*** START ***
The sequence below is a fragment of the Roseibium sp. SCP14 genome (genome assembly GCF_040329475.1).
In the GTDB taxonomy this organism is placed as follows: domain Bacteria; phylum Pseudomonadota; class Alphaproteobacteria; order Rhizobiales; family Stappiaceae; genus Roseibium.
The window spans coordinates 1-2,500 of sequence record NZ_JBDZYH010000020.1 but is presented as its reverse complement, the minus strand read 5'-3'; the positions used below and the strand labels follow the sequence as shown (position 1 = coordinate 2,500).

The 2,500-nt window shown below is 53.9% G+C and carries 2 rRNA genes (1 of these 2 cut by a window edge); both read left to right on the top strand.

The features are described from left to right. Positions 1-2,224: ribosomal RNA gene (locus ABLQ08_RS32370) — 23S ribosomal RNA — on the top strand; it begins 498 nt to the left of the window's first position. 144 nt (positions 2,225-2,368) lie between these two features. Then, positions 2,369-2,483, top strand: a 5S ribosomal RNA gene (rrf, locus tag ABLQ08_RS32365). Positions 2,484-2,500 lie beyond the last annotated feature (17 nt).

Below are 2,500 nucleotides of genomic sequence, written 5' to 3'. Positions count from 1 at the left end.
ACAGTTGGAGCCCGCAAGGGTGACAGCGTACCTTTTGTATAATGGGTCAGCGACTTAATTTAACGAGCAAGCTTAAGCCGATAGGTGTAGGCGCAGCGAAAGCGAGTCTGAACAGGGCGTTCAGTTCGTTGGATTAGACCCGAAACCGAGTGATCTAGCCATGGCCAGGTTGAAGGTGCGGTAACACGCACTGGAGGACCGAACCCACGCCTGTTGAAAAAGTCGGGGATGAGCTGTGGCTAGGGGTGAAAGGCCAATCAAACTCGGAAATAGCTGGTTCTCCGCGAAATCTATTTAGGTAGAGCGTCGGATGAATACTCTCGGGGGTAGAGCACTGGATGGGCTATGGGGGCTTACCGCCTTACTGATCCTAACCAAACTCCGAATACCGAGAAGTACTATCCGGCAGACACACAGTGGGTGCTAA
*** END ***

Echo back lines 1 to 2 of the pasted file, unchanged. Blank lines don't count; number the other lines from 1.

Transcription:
The sequence below is a fragment of the Roseibium sp. SCP14 genome (genome assembly GCF_040329475.1).
In the GTDB taxonomy this organism is placed as follows: domain Bacteria; phylum Pseudomonadota; class Alphaproteobacteria; order Rhizobiales; family Stappiaceae; genus Roseibium.